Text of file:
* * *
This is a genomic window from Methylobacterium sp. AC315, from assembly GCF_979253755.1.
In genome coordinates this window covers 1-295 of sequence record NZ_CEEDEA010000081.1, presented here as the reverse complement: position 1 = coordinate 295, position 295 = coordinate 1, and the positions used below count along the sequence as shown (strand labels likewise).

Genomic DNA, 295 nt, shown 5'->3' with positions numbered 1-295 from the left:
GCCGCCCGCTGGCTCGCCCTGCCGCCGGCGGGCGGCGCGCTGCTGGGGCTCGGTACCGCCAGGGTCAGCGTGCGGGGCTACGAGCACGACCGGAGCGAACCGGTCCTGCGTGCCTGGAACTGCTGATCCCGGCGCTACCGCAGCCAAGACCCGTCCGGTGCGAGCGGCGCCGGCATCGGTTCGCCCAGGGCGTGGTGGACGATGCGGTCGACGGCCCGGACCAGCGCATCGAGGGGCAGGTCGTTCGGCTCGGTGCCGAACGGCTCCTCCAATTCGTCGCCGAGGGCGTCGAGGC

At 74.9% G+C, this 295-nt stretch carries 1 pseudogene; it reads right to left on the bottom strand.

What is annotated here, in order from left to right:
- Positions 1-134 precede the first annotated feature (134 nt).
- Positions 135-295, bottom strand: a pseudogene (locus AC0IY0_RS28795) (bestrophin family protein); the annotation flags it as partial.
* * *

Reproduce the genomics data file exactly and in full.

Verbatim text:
This is a genomic window from Methylobacterium sp. AC315, from assembly GCF_979253755.1.
In genome coordinates this window covers 1-295 of sequence record NZ_CEEDEA010000081.1, presented here as the reverse complement: position 1 = coordinate 295, position 295 = coordinate 1, and the positions used below count along the sequence as shown (strand labels likewise).

Genomic DNA, 295 nt, shown 5'->3' with positions numbered 1-295 from the left:
GCCGCCCGCTGGCTCGCCCTGCCGCCGGCGGGCGGCGCGCTGCTGGGGCTCGGTACCGCCAGGGTCAGCGTGCGGGGCTACGAGCACGACCGGAGCGAACCGGTCCTGCGTGCCTGGAACTGCTGATCCCGGCGCTACCGCAGCCAAGACCCGTCCGGTGCGAGCGGCGCCGGCATCGGTTCGCCCAGGGCGTGGTGGACGATGCGGTCGACGGCCCGGACCAGCGCATCGAGGGGCAGGTCGTTCGGCTCGGTGCCGAACGGCTCCTCCAATTCGTCGCCGAGGGCGTCGAGGC

At 74.9% G+C, this 295-nt stretch carries 1 pseudogene; it reads right to left on the bottom strand.

What is annotated here, in order from left to right:
- Positions 1-134 precede the first annotated feature (134 nt).
- Positions 135-295, bottom strand: a pseudogene (locus AC0IY0_RS28795) (bestrophin family protein); the annotation flags it as partial.